Every page of commercial general liability and umbrella policies should be scrutinized to ensure that the client has purchased the insurance coverage they want. If an agent skips that process, an important coverage exclusion or condition may be missed until it is too late.
The insured was an oyster farmer that was place by a broker located in Louisiana. Its largest customer was a seafood distributor in Alabama. The two parties signed a contract in 2007, requiring the farmer to hold the distributor harmless from any lawsuits that could result if the oysters made someone sick. It also required the farmer to carry product liability insurance that named the distributor as an additional insured, using the Insurance Services Office’s endorsement for insuring vendors.
The farmer arranged with a local insurance agent to obtain the required coverage. The agent obtained a liability insurance policy; the insured purchased it and renewed it with identical terms the next year.
In 2008, a man in Colorado died of a bacterial infection after eating a raw oyster at a buffet. It was later determined that the oyster may have carried a bacteria that is harmless to healthy people but can be fatal to those with underlying health conditions. The deceased man had such conditions. An investigation traced the oyster to the Alabama distributor and the Louisiana farmer. A year after the death, the estate filed a product liability lawsuit against them.
However, the insurer denied coverage for both, citing an endorsement that had apparently gone unnoticed: An exclusion for injuries arising out of the existence in the insured’s product of a bacteria with toxic qualities. Faced with demands that it indemnify the distributor, the farmer sued the agent, its producer, and its errors and omissions liability insurer. This dispute would remain in litigation for the next eight years.
It was more than five years later that a trial court ruled in the insured’s favor as a matter of law with no facts in dispute. Almost two years after that, a jury trial was held to determine the amount of damages. The court awarded the insured more than $900,000 plus interest, court costs, and expert witness fees. The agent appealed, arguing that the court made several errors. The insured argued that the appeal was frivolous and asked the appeals court to assess more damages.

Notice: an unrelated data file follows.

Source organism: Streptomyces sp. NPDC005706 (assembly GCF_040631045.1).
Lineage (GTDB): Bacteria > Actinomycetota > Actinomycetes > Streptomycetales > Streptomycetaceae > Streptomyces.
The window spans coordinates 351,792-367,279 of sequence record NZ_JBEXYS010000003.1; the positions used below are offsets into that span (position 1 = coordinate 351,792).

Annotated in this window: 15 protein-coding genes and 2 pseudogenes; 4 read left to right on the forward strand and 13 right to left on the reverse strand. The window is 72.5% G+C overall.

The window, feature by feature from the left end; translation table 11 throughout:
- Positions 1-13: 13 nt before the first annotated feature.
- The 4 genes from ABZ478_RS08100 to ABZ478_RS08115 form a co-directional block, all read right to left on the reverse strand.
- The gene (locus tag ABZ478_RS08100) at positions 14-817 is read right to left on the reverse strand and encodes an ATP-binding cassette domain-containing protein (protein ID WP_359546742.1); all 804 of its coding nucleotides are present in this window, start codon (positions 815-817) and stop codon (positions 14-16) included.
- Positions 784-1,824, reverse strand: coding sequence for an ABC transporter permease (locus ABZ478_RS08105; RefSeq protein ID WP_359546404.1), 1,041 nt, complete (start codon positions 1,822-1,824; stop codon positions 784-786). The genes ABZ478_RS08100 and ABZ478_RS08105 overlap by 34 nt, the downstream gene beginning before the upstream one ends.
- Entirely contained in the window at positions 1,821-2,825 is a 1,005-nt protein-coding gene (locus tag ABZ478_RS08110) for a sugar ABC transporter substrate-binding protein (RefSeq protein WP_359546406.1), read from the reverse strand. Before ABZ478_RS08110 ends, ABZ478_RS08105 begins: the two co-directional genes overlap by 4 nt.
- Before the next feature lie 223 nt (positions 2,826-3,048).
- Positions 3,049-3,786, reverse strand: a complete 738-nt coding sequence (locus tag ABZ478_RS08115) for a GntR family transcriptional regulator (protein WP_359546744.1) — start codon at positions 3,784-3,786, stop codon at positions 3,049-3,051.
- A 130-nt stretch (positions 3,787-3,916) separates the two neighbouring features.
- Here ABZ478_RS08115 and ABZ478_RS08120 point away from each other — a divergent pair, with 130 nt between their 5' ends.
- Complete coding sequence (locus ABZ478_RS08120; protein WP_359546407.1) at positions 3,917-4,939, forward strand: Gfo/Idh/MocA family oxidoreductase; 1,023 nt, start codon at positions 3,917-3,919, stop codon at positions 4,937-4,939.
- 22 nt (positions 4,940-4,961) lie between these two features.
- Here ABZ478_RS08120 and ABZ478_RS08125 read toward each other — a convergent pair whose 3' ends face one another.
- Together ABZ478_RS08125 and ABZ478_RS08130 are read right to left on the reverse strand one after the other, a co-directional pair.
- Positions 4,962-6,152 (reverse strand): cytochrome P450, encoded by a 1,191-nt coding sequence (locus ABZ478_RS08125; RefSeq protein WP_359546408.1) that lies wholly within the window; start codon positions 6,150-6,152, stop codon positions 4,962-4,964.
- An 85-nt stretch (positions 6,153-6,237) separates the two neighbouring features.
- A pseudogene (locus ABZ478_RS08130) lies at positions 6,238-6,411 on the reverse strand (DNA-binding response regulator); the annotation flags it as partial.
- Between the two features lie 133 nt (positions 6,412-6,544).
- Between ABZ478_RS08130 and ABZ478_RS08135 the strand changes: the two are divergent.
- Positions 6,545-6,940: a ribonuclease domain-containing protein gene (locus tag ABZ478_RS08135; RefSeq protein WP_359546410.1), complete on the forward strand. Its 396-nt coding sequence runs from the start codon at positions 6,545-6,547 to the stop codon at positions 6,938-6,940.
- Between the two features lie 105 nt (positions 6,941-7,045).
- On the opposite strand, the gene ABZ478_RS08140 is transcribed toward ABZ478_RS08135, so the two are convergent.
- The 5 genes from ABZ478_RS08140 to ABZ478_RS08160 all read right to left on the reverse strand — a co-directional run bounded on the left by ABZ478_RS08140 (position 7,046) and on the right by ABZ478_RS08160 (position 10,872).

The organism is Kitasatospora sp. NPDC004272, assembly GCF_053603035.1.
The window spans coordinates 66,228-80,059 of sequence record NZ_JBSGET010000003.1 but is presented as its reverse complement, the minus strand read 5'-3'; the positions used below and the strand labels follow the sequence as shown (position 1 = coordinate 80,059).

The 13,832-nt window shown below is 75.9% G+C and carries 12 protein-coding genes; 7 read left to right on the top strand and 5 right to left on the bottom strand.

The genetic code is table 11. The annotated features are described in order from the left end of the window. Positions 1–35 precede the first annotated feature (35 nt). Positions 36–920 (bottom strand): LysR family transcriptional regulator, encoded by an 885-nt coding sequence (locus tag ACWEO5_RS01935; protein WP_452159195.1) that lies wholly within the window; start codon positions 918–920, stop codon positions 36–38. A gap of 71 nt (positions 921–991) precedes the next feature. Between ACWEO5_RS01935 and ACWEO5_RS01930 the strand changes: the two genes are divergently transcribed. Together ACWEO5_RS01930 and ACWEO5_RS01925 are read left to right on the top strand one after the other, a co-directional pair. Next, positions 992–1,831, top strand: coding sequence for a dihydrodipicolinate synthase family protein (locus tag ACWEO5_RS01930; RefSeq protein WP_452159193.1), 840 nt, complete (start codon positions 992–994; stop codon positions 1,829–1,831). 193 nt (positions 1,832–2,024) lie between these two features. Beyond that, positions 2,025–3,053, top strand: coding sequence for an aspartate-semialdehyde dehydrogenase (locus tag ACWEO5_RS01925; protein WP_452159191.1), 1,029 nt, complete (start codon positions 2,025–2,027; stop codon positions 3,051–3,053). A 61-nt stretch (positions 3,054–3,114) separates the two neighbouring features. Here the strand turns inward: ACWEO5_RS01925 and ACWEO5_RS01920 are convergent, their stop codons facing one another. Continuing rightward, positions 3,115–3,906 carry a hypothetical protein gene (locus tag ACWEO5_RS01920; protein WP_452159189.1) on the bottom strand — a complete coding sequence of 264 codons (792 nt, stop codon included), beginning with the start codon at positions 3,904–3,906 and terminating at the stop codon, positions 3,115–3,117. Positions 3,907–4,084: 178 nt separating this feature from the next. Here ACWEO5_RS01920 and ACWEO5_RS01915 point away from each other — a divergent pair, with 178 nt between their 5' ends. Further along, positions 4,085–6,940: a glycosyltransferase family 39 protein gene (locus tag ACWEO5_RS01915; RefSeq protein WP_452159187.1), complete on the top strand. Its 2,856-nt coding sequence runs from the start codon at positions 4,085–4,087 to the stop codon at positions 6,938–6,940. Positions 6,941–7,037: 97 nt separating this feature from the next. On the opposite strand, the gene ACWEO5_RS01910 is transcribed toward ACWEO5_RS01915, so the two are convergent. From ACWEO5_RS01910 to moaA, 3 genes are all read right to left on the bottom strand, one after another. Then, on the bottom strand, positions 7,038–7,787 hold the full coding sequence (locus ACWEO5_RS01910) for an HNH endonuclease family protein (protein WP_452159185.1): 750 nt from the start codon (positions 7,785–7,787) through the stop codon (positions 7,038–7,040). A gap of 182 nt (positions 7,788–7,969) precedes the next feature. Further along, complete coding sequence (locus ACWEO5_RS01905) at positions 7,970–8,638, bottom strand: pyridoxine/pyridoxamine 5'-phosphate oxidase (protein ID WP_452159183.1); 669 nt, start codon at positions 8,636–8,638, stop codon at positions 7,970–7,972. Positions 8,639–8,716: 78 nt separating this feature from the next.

The appeals court did not go that far, but it did uphold the lower court’s decision. They ruled that:
- The exclusion in the endorsement was not ambiguous.
- The agent knew what coverage the insured was requesting. The producer admitted in a deposition that if he had read the exclusion, he would have “cancelled the policy and … notified (the insured) that we had to buy a new policy immediately.”
- The trial court was correct in the decisions it made about evidence, including the losses included in the damages.
More than 10 years after the fatal accident, the court affirmed that the agent owed the $900,000 damages.
This agency never should have been caught unaware of the bacteria exclusion. The court’s opinion cited the specific endorsement number. The exclusion was likely on pages of the policy separate from the coverage form. In addition to bacteria, it listed mold, fungi, contaminants and other substances that can make food poisonous. For an insured in the business of selling raw seafood, which by its nature must be handled and cooked carefully, such an exclusion presented a major coverage shortfall. The producer admitted as much. It was sloppy work for the agency to miss the endorsement.
Knowing a policy’s flaws and informing the client of them are crucial to avoiding E&O claims. This is true for all clients, but especially for those in businesses where mistakes can cause serious injury or death.